Taxpayers’ money wasted in unused clean technology

A final victory for Big Auto would undo five years of valuable work, funded by taxpayers’ money (through the EU budget), to identify the most cost-effective regulatory options. Under a formal mandate from the Parliamentary Special Committee investigating Dieselgate, the Commission has committed considerable human resources and spent €3.9 million in consultancy for Euro 7 and its impact on air quality as well as over €80 million in projects aiming to demonstrate that pollution can be reduced through adopting already existing and affordable technical solutions. “By killing off Euro 7 by opposing the mandatory use of such technology, carmakers have wasted all the taxpayer funding they received,” said Krajinska.

Indeed many of the EU-funded projects, worth around €56 million, involved brands such as Mercedes-Benz (formerly Daimler), Jaguar-Land Rover, Volvo, Fiat, Iveco and Renault. The French company’s CEO De Meo currently leads the ACEA battle against tighter emissions reduction, but for many years it advocated for the opposite through using EU funding for its own in-house engineering. Renault was the most successful applicant to programs specifically requested by member states to improve the environmental performance of diesel engines.

The Dieper project started in 2016 while Renault, which scored the farthest out of compliance with Euro 6 standards, was audited by the Dieselgate Committee of the European Parliament. Dieper demonstrated that noxious compounds (particularly ultra-fine particles) can be lowered below the obsolete Euro 6 limits. After speeding the €8.6 million provided by the EU, the French giant announced its intention to “pursue various of the Dieper developments to serious production”, without any commitment to produce less polluting vehicles. 

Earlier on, from 2015 to 2018 the group had conducted a similar project with the Reward consortium, funded by the Commission with €10 million, to “cost-effectively produce cleaner, highly efficient Diesel […] technologies for future cleaner […] passenger cars” and to  “prove […] compliance with stricter post Euro 6 limits”. These promises amounted to nothing when last May De Meo publicly stated that the proposed Euro 7 (which precisely sets more stringent limits for future cleaner cars) “would require us to put a lot of money on things which have no future.”

With a view to the Euro 7 implementation, the European association of catalyst suppliers (AECC) conducted tests in collaboration with CLOVE, proving that limits well below those of the Euro 6 can be achieved, also in very low temperatures. AECC used a consolidated technology (electrically heated catalyst) which has been ready for many years but never commercialised. The tool can limit NO2 release during the first kilometres when the engine is still cold and emissions peak above the legal limits, before exhaust cleaners warm up and turn on.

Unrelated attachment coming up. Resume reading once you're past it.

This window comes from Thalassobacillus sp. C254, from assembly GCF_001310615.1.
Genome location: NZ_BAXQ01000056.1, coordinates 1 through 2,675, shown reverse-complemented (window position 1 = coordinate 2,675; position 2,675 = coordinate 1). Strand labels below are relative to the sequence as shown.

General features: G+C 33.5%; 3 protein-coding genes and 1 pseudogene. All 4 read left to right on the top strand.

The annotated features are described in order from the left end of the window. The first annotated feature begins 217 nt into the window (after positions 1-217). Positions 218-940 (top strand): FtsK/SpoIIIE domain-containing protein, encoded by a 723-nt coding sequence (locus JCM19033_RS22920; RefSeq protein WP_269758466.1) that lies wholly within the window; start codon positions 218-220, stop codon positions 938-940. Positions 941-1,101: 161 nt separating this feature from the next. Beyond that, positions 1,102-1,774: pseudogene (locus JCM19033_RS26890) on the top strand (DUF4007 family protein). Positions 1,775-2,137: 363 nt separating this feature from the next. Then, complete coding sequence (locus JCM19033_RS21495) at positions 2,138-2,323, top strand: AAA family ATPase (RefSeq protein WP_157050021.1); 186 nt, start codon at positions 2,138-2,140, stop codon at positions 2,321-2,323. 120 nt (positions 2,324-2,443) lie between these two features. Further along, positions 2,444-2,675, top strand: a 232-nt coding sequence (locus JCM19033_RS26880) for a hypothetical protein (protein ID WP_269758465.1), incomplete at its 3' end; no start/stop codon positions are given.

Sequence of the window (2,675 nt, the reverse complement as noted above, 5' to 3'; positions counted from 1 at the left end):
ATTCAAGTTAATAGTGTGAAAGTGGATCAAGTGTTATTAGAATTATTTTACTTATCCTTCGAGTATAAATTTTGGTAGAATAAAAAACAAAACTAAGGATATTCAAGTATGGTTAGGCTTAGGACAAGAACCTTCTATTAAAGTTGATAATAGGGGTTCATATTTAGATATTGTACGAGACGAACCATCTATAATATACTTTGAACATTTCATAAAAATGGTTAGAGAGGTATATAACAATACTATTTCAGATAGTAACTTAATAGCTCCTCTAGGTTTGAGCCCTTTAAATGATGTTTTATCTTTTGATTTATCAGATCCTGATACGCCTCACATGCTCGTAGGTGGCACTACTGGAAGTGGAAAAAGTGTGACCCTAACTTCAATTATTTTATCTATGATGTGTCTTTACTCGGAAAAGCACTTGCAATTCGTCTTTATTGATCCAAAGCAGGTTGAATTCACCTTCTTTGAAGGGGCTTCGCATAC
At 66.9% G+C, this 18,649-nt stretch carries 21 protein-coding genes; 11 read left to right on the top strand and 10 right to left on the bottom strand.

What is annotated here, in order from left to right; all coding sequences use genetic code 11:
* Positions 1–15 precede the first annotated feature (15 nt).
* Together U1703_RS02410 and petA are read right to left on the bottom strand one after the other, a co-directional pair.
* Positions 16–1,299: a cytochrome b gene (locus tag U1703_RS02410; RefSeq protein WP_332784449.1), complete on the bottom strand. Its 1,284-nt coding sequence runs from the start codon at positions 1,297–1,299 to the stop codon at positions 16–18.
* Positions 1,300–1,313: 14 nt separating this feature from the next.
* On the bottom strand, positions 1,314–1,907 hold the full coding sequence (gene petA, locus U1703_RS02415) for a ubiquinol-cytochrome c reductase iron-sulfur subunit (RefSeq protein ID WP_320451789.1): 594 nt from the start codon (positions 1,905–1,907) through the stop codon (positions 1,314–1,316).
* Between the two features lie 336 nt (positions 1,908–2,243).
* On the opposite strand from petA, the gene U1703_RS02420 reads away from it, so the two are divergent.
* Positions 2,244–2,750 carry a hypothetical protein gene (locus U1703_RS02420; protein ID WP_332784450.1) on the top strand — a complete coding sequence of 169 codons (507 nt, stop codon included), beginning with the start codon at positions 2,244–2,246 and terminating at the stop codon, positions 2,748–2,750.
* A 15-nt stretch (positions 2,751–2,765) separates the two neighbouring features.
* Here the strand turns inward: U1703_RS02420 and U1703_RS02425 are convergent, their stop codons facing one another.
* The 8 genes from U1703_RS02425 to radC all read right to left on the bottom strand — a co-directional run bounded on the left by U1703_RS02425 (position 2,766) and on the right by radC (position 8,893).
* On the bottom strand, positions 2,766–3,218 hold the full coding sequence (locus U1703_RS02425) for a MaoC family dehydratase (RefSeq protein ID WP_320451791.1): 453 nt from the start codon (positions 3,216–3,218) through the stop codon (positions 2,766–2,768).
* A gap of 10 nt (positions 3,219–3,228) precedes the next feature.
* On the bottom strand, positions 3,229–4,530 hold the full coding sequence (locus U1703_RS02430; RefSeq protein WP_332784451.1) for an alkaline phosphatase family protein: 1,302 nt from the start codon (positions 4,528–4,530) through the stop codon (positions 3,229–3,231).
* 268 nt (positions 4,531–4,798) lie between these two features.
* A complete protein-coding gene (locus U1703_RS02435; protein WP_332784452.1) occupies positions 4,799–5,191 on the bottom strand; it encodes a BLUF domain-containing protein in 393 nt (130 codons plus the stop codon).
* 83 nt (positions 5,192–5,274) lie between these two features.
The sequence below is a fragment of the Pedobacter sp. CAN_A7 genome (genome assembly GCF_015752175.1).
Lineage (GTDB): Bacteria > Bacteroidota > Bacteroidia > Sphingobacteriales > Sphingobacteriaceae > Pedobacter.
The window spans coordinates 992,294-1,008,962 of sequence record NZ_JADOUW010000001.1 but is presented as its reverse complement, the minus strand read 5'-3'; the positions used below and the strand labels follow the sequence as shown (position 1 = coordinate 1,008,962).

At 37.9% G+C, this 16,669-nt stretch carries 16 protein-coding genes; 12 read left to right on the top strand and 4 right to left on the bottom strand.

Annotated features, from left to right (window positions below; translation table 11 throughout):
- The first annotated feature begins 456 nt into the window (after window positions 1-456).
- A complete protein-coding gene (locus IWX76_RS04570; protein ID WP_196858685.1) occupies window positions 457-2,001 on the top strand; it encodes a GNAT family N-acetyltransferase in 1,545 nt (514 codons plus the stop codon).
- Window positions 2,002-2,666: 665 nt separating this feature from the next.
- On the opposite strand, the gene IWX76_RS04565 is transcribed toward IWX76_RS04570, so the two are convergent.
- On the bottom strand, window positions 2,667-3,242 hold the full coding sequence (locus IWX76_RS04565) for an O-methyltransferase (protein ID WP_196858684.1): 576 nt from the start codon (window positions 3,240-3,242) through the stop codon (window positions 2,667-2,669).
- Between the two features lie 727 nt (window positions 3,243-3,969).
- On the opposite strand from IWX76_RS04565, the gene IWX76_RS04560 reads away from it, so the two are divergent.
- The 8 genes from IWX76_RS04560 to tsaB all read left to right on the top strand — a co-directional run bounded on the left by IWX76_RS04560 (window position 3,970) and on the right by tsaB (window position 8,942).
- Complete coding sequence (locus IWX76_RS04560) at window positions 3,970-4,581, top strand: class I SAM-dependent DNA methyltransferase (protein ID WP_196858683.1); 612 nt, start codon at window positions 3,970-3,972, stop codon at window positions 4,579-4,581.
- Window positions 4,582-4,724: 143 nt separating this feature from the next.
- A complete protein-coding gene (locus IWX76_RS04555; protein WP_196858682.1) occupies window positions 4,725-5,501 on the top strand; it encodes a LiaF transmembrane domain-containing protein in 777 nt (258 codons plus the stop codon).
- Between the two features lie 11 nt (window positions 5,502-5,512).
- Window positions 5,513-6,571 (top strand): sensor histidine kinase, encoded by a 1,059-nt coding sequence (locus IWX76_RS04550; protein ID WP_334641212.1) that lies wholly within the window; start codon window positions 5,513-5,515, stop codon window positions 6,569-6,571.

To force carmakers to use this equipment, the Commission wanted to include in the approval tests trips shorter than 16 Km, which is the minimum mileage to start measuring the emissions under Euro 6. Governments decided, instead, to continue allowing carmakers to spew unlimited NOx over such distance, which makes most of the short driving trips in cities (an average 20 Km a day) pollution bombs .

“Carmakers have signed contracts with us to make the adjustments needed to comply with the Euro 7, before turning to their political blockade,” said a public affairs director of an AECC member company on condition of anonymity.

Car price vs. health price

Official EU Commission’s sources and updated calculations provided to Voxeurop by CLOVE suggest that with the proposed Euro 7 the price per car would not increase more than €200-250 on average. According to a survey conducted by YouGov in 2021, people would be willing to pay over double the amount for cleaner models in Italy, France, Spain and Germany, which together account for 68% of new sales across Europe. 

The Commission’s notes based on the CLOVE projections, seen by Voxeurop, reveal that the total cost that carmakers could pass on consumers would be close to €30 billion until 2050. This amount is far less than the €145 billion in net welfare (benefits-cost) expected from decreasing road pollution. Each euro invested in Euro 7 would save 5 euro on healthcare and environment costs.

“Our cost-benefit analysis is based on transparent modelling assumptions and a thorough dialogue with all stakeholders, including automotive suppliers such as AECC, and carmakers,” said Professor Zissis Samaras, coordinator of CLOVE and co-founder of Emisia, a spin-off company of the Laboratory of Applied Thermodynamics at the Aristotle University of Thessaloniki, which advises industry and policymakers on sustainable and cost-efficient transport technologies. “I must say that carmakers did not provide information on the possible Euro 7 costs when asked in the framework of stakeholder consultation launched by the European Commission.”